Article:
The Handyguys Podcast - Working Together on that Honey Do List Home Energy Savings Tool tests

Using Primer, What Is Pex And Why CFLs

by The Handyguys

in Audio Podcasts

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Primer, PEX and CFLs

Costly Handyguy Mistakes: Primer. Use it or lose it.

Skipping primer or improperly prepping a surface for paint cant be a Costly DIY Mistake

Skipping primer or improperly prepping a surface for paint cant be a Costly DIY Mistake

The Handyguys continue their new segment this week called Costly DIY Mistakes. These are mistakes are ones we have personally seen or have been asked about by our listeners. This weeks mistake is not using primer when painting. The Handyguys discuss when you need to prime and when you don’t. Also discussed are stain blocking primers. A primer will help your finish paint job last longer.

The Handyguys then address a question about PEX piping

Our listener, Brian M., asks:

Thanks for recommending your podcasts to me on Twitter. I’m just beginning a new basement finishing project and I’ve been enjoying your basement finishing podcast series. Great stuff!

My question is about PEX tubing systems. I have to do some minor plumbing work as part of my project, including the relocation of one or two existing water supply lines that are currently in the way. I’ve been considering PEX systems as a replacement for some existing PVC supply lines because of its supposed flexibility and ease of installation. Are there any pitfalls or difficulties to watch out for when using PEX? To save on headroom, would it be acceptable to run the PEX tubing across joists in the ceiling utilizing knock-out holes in the joists? I only have to relocate one or two existing supply lines and build a handfull of new supply lines. Do you think my project is too small to invest in the specialized tools needed to install PEX?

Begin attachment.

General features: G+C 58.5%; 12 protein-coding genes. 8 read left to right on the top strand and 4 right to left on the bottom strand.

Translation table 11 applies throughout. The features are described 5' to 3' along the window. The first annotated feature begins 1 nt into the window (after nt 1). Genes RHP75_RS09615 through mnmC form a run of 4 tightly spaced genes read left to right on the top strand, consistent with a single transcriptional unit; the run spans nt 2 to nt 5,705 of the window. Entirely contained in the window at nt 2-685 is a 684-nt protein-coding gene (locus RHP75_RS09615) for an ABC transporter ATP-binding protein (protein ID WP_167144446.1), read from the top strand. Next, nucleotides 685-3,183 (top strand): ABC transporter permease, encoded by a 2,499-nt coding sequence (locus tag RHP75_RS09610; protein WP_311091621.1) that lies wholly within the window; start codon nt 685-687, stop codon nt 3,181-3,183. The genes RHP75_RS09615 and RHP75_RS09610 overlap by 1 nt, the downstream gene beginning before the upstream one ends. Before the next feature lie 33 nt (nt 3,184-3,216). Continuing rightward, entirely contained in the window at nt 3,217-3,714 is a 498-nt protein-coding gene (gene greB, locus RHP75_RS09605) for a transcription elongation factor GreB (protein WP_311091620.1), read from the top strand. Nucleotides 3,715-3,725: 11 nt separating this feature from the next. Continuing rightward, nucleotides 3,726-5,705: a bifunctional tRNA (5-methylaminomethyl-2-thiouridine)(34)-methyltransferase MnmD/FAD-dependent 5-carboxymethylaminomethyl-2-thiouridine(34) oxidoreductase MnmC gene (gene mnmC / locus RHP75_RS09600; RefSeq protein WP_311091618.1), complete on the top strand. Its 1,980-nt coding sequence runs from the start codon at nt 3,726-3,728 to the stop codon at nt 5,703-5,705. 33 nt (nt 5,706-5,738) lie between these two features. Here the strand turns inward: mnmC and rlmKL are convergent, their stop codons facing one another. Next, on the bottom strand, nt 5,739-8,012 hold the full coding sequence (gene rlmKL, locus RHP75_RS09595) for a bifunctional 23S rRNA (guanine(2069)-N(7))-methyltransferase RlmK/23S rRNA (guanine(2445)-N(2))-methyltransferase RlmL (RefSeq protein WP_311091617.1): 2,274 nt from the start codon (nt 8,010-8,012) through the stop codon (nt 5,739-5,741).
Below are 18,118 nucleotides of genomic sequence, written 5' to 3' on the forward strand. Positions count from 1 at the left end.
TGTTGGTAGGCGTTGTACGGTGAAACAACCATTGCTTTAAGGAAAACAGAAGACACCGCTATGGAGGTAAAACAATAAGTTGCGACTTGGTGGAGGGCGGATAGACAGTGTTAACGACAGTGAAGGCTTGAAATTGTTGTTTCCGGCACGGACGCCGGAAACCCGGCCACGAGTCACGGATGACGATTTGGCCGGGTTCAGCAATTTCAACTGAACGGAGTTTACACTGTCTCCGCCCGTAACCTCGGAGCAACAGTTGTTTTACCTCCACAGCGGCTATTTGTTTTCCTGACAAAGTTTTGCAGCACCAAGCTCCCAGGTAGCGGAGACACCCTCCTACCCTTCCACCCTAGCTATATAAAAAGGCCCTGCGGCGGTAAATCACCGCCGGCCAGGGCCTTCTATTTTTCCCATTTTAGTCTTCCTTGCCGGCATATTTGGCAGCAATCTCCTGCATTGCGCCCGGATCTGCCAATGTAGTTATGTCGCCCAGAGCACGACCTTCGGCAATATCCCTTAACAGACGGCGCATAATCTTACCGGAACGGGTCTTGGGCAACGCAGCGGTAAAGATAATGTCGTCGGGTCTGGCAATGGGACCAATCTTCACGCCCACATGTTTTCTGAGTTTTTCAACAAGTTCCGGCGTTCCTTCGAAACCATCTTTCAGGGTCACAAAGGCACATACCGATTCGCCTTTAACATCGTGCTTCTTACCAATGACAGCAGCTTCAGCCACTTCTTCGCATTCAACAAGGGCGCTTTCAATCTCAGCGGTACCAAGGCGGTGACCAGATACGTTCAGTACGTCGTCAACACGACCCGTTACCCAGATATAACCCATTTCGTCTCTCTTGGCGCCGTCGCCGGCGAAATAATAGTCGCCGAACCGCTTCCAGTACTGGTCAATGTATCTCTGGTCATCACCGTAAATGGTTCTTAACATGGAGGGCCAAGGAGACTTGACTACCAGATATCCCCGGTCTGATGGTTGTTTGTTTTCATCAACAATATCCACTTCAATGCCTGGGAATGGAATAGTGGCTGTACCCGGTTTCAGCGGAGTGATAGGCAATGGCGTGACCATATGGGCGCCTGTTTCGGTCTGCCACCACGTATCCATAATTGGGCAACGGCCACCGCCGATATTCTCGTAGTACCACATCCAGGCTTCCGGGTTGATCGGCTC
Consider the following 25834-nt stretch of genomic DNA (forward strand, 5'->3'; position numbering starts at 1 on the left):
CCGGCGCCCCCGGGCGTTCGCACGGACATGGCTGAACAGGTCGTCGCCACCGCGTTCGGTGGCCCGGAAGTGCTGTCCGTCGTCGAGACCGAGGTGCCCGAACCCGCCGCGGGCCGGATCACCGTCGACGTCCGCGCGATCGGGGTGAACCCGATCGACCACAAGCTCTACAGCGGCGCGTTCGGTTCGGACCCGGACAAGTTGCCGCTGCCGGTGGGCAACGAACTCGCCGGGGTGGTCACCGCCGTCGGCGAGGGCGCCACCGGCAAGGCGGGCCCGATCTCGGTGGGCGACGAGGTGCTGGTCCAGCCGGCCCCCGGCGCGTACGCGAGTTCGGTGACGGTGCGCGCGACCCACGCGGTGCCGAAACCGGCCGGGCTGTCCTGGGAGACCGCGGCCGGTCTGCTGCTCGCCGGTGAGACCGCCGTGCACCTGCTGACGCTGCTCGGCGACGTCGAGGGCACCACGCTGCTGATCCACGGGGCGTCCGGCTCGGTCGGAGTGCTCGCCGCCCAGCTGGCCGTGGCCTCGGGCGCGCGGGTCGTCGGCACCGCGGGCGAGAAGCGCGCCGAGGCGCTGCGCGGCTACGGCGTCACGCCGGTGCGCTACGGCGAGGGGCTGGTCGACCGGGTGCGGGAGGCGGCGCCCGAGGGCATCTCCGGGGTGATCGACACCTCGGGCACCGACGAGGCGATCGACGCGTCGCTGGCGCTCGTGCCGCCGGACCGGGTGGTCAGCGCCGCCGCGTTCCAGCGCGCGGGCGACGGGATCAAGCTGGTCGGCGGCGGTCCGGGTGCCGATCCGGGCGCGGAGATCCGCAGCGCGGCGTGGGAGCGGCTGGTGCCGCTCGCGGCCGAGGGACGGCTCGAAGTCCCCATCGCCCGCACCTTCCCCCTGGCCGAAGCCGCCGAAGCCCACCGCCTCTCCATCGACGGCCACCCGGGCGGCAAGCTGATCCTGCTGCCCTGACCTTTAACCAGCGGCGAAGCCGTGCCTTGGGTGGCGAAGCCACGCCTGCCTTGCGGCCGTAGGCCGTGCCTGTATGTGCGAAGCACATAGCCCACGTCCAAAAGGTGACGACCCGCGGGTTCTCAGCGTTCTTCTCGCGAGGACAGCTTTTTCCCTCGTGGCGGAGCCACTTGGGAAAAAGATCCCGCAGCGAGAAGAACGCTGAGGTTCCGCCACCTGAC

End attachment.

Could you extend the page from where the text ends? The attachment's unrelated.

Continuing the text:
Sharkbite Fittings

Click on the image for a full size rendition of Sharkbite fittings

The Handyguys discuss the question.

What is the solution to costly PEX tools? Use SharkBite.  SharkBite® push-fit fittings are designed to simplify pipe installation. The fittings allow the user to connect pipe in seconds with relative ease.

In Handyguy Brian’s recent project he was able to use Sharkbite fittings to simplify the installation, eliminate the need for a torch install without a completely dry joint. Check out the Sharkbite Selection at The Handyguys Amazon Store and listen to the podcast for the details.

What are ya doing lately? Recent Handyguy Adventures

Click the image to see it full size and so you can see the base

Click the image to see it full size and so you can see the base

Paul installed a new light fixture that included a CFL light bulb with a new kind of base. I guess the “Edison Base” isn’t good enough for those in the government. These new bulb bases will become more common. The base is called a GU24 base. It is a standard on new Energy Star rated light fixtures. The purpose is to prevent you from using a standard incandescent bulb in a new fixture. Oh, and the home centers and hardware stores are not always stocking these bulbs. As Paul found out, they sell the fixture and not the bulb. Argh.